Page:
Emerald ash borer confirmed in Freeborn County
Published 1:23 pm Wednesday, July 21, 2021
Department of Agriculture to enact emergency quarantine to limit movement of firewood
The Minnesota Department of Agriculture has confirmed emerald ash borer in Freeborn County for the first time.
According to the Agriculture Department, a contractor for a local electric cooperative was doing tree maintenance along utility lines near the city of Alden when they noticed ash trees with signs of emerald ash borer. The contractor contacted the department through the department’s Arrest the Pest line, and MDA staff were able to find live ash borer larvae and collect samples for federal identification.
Emerald ash borer larvae kill ash trees by tunneling under the bark and feeding on the part of the tree that moves nutrients up and down the trunk. Often, the trees show several signs of infestation because of this.
Woodpeckers like to feed on emerald ash borer larvae and woodpecker holes may indicate the presence of the borer. EAB tunneling can also cause the bark to split open, revealing characteristic S-shaped galleries underneath.
Because this is the first time the borer has been identified in Freeborn County, the Minnesota Department of Agriculture is enacting an emergency quarantine to limit the movement of firewood and ash material out of the county. The Agriculture Department issues quarantines for all counties known to have EAB to reduce the risk of further spreading the tree-killing insect.
Joe Grossman, superintendent with the Albert Lea Parks Department, said tree crews have been aware of the ash borer for many years, and to be proactive and diversify the community forest, the city hasn’t planted ash trees for many years. The city has also taken down many ash trees to be proactive.
Grossman said now that the ash borer is so close to the city, the city will have to start treating the city’s ash trees next year with an insecticide trunk treatment, starting with the most valuable trees. It will treat 20% of the ash trees each year for the next three years, giving staff time to get caught up on removals. At that point, they will decide whether to start over with the treatment or to move ahead with more removals.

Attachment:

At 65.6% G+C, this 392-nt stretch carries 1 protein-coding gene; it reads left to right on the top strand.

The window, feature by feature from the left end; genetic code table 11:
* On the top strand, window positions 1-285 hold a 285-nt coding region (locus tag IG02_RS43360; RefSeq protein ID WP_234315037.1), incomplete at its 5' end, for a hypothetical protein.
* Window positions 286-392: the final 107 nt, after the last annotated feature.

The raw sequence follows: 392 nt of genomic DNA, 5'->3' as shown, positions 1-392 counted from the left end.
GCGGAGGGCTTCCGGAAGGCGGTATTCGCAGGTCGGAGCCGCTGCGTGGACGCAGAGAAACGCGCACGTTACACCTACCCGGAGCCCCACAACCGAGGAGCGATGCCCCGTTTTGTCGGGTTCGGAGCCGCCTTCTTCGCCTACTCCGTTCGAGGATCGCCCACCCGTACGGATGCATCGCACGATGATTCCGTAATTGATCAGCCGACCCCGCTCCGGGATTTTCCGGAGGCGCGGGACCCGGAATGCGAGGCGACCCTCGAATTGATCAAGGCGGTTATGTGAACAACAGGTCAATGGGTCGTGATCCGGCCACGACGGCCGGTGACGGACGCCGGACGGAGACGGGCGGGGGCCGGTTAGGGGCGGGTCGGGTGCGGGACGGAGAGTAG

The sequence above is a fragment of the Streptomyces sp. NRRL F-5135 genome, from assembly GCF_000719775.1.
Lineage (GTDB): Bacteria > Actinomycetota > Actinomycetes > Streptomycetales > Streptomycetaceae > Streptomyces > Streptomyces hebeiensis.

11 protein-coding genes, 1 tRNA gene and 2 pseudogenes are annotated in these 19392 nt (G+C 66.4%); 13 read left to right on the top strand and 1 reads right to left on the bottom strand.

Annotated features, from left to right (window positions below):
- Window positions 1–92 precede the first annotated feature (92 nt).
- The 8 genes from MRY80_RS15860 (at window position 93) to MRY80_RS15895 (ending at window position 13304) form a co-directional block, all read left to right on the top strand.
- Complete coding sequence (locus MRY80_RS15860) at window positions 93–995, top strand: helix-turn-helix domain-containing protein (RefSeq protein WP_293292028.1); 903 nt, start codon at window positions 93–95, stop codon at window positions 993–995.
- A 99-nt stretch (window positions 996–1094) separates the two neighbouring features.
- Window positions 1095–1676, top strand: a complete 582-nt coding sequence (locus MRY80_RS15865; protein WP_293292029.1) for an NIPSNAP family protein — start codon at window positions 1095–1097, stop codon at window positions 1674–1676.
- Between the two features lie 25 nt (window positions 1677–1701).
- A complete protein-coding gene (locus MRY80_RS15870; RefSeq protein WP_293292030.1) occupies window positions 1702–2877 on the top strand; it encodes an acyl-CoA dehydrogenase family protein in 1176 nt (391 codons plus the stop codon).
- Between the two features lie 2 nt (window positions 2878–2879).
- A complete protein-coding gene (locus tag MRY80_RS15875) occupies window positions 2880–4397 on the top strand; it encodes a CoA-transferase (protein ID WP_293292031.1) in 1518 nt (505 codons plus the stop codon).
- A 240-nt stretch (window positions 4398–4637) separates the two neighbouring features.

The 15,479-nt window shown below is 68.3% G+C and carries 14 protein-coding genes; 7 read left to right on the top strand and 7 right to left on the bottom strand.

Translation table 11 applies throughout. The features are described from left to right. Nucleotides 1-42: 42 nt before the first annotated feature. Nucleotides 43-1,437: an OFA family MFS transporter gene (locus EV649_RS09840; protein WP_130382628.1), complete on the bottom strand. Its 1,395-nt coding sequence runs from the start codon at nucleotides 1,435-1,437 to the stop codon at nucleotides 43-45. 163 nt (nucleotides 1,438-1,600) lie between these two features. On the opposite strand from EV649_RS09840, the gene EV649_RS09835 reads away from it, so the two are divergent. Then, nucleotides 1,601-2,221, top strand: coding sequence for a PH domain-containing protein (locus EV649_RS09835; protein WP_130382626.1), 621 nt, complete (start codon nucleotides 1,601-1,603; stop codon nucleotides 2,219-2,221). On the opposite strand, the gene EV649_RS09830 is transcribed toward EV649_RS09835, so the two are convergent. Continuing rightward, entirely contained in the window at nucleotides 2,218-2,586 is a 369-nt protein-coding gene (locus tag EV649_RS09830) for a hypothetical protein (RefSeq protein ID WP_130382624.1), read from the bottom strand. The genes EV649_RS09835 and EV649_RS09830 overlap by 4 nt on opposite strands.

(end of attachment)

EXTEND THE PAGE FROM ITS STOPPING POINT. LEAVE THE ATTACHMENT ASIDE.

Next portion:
He referenced many ash trees on Lakeview Boulevard that the city has planted other types of trees next to in the last 15 or 20 years in anticipation that the ash trees might someday have to be removed.
He said the city will come up with a written plan to address not only the city’s trees, but the private trees, as well. He said there are still a lot of ash trees in Albert Lea, most of which are on private property.
“There’s going to be a big issue of ash trees dying on private property, and then the city will have to address those in some way,” Grossman said.
He noted many of the ash trees in the city were planted in the 1980s when Dutch elm disease came through.
He credited Minnesota in being proactive in trying to control the spread, while there are several other states that have not done so. As a result, Minnesota is in a lot better shape than these other states, he said.
Two virtual open houses for residents and tree care professionals in the county will be held on Wednesday, Aug. 11. Experts from the Agriculture Department will give a brief presentation followed by a question-and-answer session.
The public will also have an opportunity to provide input on the proposal to add Freeborn County to the state formal quarantine. The MDA is taking comments on the proposed formal quarantine now through Sept. 3 and recommends adopting the quarantine on Sept. 8. The quarantine limits the movement of ash trees and limbs and hardwood firewood out of the county. The proposed quarantine language can be found at www.mda.state.mn.us/eab.
Comments can be made during the virtual meeting or by contacting: Kimberly Thielen Cremers, Minnesota Department of Agriculture, 625 Robert St. North St. Paul, MN 55155 or firstname.lastname@example.org.
The emerald ash borer was first discovered in Minnesota in 2009. It is now in 28 counties.